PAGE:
The basic breakthrough in chemistry in the area of catalysts is still way in the future for fuel cells. Current fuel cell technology is only possible because of government support and military purchase programs that do not factor in cost effectiveness or long term reliability. People I work with in this field tell me it could be another 10 years before the technology is mature enough for it to stand on its own.
Richard.
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On Mon, 21 Nov 2005, Richard wrote:

Same goes for fuel ethanol.
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The reason the Pruis is selling better than other Hybrids, like the Civic and the Escape, is buyer don't think to compare it to Toyotas similar size car, the Corolla. Buyers looking at the other hybrids have the opportunity to compare it to the convention powered models. When they do it quickly become apparent that the premium price of driving home the hybrid model will buy nearly ALL of the fuel to power the conventional model for several years. When one factors in the enviable cost of battery replacement, at some point down the road, purchasing the conventional powered model over the hybrid becomes a no brainer. I think that says a lot about Toyota buyers
mike hunt
"Backyard Mechanic" >> "The truth is, although the Prius is selling like mad, hybrid Honda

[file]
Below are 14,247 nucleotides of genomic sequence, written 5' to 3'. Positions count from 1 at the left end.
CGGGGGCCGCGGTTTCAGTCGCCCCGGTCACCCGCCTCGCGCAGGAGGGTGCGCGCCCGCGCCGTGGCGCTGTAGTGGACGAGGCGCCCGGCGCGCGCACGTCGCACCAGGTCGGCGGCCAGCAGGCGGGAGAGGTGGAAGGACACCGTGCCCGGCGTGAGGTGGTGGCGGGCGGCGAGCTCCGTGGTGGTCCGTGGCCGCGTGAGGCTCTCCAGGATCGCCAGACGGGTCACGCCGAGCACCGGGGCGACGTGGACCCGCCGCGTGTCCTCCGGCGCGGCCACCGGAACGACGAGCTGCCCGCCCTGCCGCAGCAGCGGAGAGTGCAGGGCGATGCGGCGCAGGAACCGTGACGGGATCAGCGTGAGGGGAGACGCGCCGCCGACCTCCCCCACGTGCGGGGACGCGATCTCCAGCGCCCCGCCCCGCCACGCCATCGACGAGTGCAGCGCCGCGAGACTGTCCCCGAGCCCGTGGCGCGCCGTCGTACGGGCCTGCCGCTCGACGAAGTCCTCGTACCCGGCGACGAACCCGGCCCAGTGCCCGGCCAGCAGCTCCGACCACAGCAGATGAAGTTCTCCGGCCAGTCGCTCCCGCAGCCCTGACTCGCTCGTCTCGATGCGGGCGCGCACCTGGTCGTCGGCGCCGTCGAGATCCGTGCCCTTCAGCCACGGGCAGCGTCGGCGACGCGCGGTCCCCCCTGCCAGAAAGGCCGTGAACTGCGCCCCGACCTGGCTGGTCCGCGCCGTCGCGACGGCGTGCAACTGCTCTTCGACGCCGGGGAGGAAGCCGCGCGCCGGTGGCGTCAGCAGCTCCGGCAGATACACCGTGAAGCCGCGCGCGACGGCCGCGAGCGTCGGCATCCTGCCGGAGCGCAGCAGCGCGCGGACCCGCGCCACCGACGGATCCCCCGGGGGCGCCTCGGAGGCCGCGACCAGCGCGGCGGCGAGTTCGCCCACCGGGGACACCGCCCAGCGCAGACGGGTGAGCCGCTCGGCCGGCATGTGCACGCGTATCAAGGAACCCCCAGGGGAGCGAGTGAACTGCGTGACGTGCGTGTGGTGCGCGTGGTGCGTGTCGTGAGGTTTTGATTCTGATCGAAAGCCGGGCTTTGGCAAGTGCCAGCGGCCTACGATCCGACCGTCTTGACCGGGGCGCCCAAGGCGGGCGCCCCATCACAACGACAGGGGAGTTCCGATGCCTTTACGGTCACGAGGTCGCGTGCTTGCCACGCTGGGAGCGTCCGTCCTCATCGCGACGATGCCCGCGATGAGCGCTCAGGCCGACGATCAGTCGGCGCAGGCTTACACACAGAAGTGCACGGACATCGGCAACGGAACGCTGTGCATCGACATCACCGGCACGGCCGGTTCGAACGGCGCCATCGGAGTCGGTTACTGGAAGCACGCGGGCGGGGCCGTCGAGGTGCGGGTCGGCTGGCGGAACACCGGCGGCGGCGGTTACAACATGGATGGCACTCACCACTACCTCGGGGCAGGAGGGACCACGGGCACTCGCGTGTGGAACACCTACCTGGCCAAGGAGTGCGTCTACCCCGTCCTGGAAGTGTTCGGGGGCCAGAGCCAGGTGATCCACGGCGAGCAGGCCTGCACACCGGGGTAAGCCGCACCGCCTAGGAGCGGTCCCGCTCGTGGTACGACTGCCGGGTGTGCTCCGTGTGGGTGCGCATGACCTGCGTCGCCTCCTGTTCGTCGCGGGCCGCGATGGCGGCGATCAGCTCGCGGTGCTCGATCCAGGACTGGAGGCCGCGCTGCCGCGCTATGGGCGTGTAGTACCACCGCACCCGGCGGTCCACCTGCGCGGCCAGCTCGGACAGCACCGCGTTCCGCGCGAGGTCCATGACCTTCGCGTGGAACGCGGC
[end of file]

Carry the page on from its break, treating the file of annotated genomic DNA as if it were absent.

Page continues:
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I say 100,000 miles for my Ford Escape. That may be 10 years for some people, two or three for others.
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Clarence A Dold - Hidden Valley (Lake County) CA USA 38.8,-122.5


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I hope you are you putting away some money to replace the battery pack a some point. Current cost of the Escape battery pack is over $7,000 ;)
mike
wrote:

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Last time this came up, I asked what the list price was at the Ford dealer for the standard 12v battery.
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Clarence A Dold - Hidden Valley (Lake County) CA USA 38.8,-122.5


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Around $30 to $60 for a lead acid battery. ;)
mike hunt
wrote:

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On Mon, 21 Nov 2005, NJ Vike quoted from Car & Driver:

No. My officemate has an '03 Honda Civic hybrid. It started giving problems on his way from Montreal to Toronto. The Integrated Motor Assist system went offline, which also meant the SLI battery (Starting, Lighting, Ignition -- the conventional 12v item under the hood) was not being charged. When he limped into the parking lot, his SLI battery read 9.9v.